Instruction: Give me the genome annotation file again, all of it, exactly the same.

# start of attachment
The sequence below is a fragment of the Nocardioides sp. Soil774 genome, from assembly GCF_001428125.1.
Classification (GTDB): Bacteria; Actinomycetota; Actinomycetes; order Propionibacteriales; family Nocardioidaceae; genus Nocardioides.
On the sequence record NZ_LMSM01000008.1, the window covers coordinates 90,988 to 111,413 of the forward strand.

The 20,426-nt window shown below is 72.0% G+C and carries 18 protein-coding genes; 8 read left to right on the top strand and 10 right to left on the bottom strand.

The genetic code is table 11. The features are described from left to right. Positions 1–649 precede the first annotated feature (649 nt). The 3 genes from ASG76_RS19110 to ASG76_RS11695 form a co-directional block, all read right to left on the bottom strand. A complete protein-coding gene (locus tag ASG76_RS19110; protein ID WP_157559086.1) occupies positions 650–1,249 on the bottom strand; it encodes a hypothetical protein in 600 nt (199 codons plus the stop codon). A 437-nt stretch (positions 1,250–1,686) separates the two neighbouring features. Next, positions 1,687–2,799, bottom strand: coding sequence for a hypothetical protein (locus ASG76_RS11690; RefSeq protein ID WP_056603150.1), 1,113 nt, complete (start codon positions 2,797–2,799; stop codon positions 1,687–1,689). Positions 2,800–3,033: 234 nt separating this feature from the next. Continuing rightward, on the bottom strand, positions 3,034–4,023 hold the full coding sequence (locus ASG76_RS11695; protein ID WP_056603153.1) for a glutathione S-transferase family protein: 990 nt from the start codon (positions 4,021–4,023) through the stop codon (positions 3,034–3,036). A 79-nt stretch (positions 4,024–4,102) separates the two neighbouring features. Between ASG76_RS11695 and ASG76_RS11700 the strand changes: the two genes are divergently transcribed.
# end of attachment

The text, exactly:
The sequence below is a fragment of the Nocardioides sp. Soil774 genome, from assembly GCF_001428125.1.
Classification (GTDB): Bacteria; Actinomycetota; Actinomycetes; order Propionibacteriales; family Nocardioidaceae; genus Nocardioides.
On the sequence record NZ_LMSM01000008.1, the window covers coordinates 90,988 to 111,413 of the forward strand.

The 20,426-nt window shown below is 72.0% G+C and carries 18 protein-coding genes; 8 read left to right on the top strand and 10 right to left on the bottom strand.

The genetic code is table 11. The features are described from left to right. Positions 1–649 precede the first annotated feature (649 nt). The 3 genes from ASG76_RS19110 to ASG76_RS11695 form a co-directional block, all read right to left on the bottom strand. A complete protein-coding gene (locus tag ASG76_RS19110; protein ID WP_157559086.1) occupies positions 650–1,249 on the bottom strand; it encodes a hypothetical protein in 600 nt (199 codons plus the stop codon). A 437-nt stretch (positions 1,250–1,686) separates the two neighbouring features. Next, positions 1,687–2,799, bottom strand: coding sequence for a hypothetical protein (locus ASG76_RS11690; RefSeq protein ID WP_056603150.1), 1,113 nt, complete (start codon positions 2,797–2,799; stop codon positions 1,687–1,689). Positions 2,800–3,033: 234 nt separating this feature from the next. Continuing rightward, on the bottom strand, positions 3,034–4,023 hold the full coding sequence (locus ASG76_RS11695; protein ID WP_056603153.1) for a glutathione S-transferase family protein: 990 nt from the start codon (positions 4,021–4,023) through the stop codon (positions 3,034–3,036). A 79-nt stretch (positions 4,024–4,102) separates the two neighbouring features. Between ASG76_RS11695 and ASG76_RS11700 the strand changes: the two genes are divergently transcribed.